As we face the unprecedented twin crises of a deadly global pandemic and the economic devastation it has caused, thousands of Maine people – and millions of Americans – have lost their jobs and their health insurance. Hospitals and medical providers are struggling, and rural communities are at risk of losing access to quality health care.

A recent report by Families USA found that between February and May of this year, 5.4 million laid-off workers became uninsured. Limiting these workers’ access to health care just as the coronavirus spreads across the country could cause the worst public health crisis in a century, costing thousands of people their lives and many times more their health.

We must come together and act as a country to relieve the pain and suffering created by COVID-19. And there’s something the U.S. Senate can do right now to help in that effort.

The U.S. Senate is considering legislation to respond to the hardships caused by the coronavirus as it continues to rage in much of the country. Among the many important ideas under consideration is one that is critical to the health of Maine people and their ability to see a doctor when they are sick or injured: Utilizing our nation’s Medicaid program to help relieve both the strain on families and the strain on our health care system.

The U.S. House of Representatives has already passed legislation called the HEROES Act, which would increase the portion of the cost of Medicaid that is covered by the federal government by 14 percentage points. Now the Senate’s HEALS Act has the opportunity to match the House’s good work or even improve upon it.

The damage caused by COVID-19 will have a devastating impact on state and local budgets. Without support from the federal government, states could be forced to make horrible decisions that take critical supports away from families just when they need them most. By increasing federal support for Medicaid, the Senate has the chance to save hospitals and save lives, while also preventing state and local cuts that would further harm the economy, slow our recovery from COVID-19 and exacerbate harmful inequities.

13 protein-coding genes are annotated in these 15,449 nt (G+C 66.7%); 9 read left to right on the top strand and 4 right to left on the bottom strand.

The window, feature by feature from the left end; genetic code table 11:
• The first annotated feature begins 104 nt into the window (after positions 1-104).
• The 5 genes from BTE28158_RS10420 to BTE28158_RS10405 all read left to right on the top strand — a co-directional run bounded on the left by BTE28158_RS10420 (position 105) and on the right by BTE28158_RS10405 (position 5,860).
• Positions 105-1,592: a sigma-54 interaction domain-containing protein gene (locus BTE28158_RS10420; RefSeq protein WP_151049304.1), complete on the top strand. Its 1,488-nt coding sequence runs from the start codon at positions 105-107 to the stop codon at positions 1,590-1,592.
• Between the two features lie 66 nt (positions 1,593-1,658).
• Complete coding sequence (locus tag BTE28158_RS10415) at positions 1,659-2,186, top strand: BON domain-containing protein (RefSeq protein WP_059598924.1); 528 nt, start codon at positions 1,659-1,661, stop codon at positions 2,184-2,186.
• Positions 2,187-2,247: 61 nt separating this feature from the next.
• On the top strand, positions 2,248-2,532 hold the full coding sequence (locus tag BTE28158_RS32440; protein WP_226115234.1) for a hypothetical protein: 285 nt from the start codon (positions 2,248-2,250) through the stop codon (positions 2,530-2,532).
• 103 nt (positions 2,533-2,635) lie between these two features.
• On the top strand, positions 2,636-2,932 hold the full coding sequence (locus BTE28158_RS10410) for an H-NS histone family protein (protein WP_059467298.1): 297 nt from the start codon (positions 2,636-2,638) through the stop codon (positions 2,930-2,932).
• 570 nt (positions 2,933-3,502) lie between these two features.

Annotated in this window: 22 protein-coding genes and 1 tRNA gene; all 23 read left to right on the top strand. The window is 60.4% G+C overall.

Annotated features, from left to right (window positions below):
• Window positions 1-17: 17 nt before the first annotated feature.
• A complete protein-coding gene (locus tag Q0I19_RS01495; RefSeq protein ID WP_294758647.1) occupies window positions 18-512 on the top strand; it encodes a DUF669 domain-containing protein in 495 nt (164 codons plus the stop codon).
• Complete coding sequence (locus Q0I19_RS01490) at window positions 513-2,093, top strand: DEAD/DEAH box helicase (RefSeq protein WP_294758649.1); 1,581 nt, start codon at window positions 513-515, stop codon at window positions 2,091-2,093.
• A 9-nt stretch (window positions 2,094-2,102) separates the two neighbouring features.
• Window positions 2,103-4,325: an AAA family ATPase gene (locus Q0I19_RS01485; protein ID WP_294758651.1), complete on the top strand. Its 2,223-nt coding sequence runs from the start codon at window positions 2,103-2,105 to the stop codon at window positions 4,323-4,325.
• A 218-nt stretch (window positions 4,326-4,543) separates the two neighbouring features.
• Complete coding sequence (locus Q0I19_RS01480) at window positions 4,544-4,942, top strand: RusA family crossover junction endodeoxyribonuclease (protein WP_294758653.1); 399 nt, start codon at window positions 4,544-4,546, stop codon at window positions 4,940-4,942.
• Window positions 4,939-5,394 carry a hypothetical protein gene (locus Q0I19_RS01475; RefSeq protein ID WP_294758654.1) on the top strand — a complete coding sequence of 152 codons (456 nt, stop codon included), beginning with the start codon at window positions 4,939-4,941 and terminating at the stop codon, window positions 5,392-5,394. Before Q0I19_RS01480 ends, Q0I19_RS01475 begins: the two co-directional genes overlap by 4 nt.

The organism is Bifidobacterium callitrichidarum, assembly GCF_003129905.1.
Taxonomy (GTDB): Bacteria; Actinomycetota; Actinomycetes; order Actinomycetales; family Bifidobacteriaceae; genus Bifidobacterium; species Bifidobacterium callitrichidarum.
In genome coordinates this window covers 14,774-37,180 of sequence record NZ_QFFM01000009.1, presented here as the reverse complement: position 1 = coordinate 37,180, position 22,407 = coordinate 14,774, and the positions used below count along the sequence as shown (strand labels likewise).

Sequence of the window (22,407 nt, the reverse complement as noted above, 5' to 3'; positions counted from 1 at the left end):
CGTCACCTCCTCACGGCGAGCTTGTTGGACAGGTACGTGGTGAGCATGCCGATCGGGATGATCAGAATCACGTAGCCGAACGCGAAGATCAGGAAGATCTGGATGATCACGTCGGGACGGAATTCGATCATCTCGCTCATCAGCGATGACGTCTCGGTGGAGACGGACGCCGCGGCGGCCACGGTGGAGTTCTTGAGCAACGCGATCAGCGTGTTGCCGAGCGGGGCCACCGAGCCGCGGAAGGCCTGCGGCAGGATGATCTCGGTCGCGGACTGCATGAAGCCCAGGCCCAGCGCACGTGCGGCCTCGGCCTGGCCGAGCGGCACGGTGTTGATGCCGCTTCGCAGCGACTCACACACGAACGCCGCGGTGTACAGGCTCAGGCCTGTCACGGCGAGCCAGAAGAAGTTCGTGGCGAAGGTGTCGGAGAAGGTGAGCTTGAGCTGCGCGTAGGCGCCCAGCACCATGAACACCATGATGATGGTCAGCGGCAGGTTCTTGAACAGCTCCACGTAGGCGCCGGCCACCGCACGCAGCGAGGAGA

The Maine Council of Churches represents more than 425 congregations around the state. And while our denominational traditions differ, we are united by our shared values of justice, compassion and peace. As people of faith, we take seriously God’s call to care for those who are vulnerable: neighbors who live in poverty, are oppressed by racism, are sick, are very young or very old. We seek to love these neighbors as ourselves. And we believe that public policy is much more than numbers on a spreadsheet or debates between right and left. We believe the laws we enact are concrete statements of our morals. They reveal what we value and choose to prioritize.

A vote by the Senate to increase federal support for Medicaid would be a moral statement and would reveal that we, as a nation, value compassion, justice and the human right of access to health care. It is our hope that these values will guide political leaders as they consider COVID-19 relief legislation and will lead them to adopt policies, such as supporting Medicaid, that provide help to those who need it the most.

When the crises we face today have passed, we will all be judged on how we have treated our neighbors who struggled most. We cannot allow good health and access to affordable health care slip from the reach of people who need it. If we do, the consequences will be damning and history will hold us to account for our failure to protect one another during a time of dire need.

As we face this modern-day plague, let us look to our values to guide our actions and ensure that people have access to life-saving health care.


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